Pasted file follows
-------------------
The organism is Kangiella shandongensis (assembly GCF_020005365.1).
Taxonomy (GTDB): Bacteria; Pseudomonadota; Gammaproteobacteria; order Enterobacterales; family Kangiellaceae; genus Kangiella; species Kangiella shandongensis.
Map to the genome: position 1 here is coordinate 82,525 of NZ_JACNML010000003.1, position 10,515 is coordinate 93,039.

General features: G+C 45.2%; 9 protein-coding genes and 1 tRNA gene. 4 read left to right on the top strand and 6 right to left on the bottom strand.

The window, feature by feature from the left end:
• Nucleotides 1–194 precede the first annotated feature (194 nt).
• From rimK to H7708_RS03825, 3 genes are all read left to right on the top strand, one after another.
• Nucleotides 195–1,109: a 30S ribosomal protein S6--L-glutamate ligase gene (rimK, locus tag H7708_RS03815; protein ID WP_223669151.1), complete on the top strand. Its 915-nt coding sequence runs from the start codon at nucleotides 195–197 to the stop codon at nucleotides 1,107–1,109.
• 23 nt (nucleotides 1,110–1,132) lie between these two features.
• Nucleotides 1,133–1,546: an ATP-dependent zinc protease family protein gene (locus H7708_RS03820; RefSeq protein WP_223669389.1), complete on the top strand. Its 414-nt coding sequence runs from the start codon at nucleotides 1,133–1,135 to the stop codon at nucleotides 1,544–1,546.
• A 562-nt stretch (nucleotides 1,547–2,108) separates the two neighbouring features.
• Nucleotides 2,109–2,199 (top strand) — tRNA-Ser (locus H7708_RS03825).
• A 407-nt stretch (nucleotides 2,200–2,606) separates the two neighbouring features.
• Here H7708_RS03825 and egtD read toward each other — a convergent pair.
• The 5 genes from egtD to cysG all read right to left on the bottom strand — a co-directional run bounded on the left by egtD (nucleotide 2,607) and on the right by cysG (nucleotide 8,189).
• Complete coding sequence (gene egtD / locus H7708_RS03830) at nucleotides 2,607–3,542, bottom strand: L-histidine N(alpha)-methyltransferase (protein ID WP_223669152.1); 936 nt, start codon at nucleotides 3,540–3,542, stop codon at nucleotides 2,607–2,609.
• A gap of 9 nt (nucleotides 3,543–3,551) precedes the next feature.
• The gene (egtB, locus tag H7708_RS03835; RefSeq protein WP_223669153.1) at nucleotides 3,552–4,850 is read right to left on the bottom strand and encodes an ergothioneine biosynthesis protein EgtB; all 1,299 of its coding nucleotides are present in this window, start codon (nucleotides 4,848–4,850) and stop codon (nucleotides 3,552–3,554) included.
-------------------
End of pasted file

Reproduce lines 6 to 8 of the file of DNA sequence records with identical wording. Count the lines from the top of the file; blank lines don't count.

• Nucleotides 1–194 precede the first annotated feature (194 nt).
• From rimK to H7708_RS03825, 3 genes are all read left to right on the top strand, one after another.
• Nucleotides 195–1,109: a 30S ribosomal protein S6--L-glutamate ligase gene (rimK, locus tag H7708_RS03815; protein ID WP_223669151.1), complete on the top strand. Its 915-nt coding sequence runs from the start codon at nucleotides 195–197 to the stop codon at nucleotides 1,107–1,109.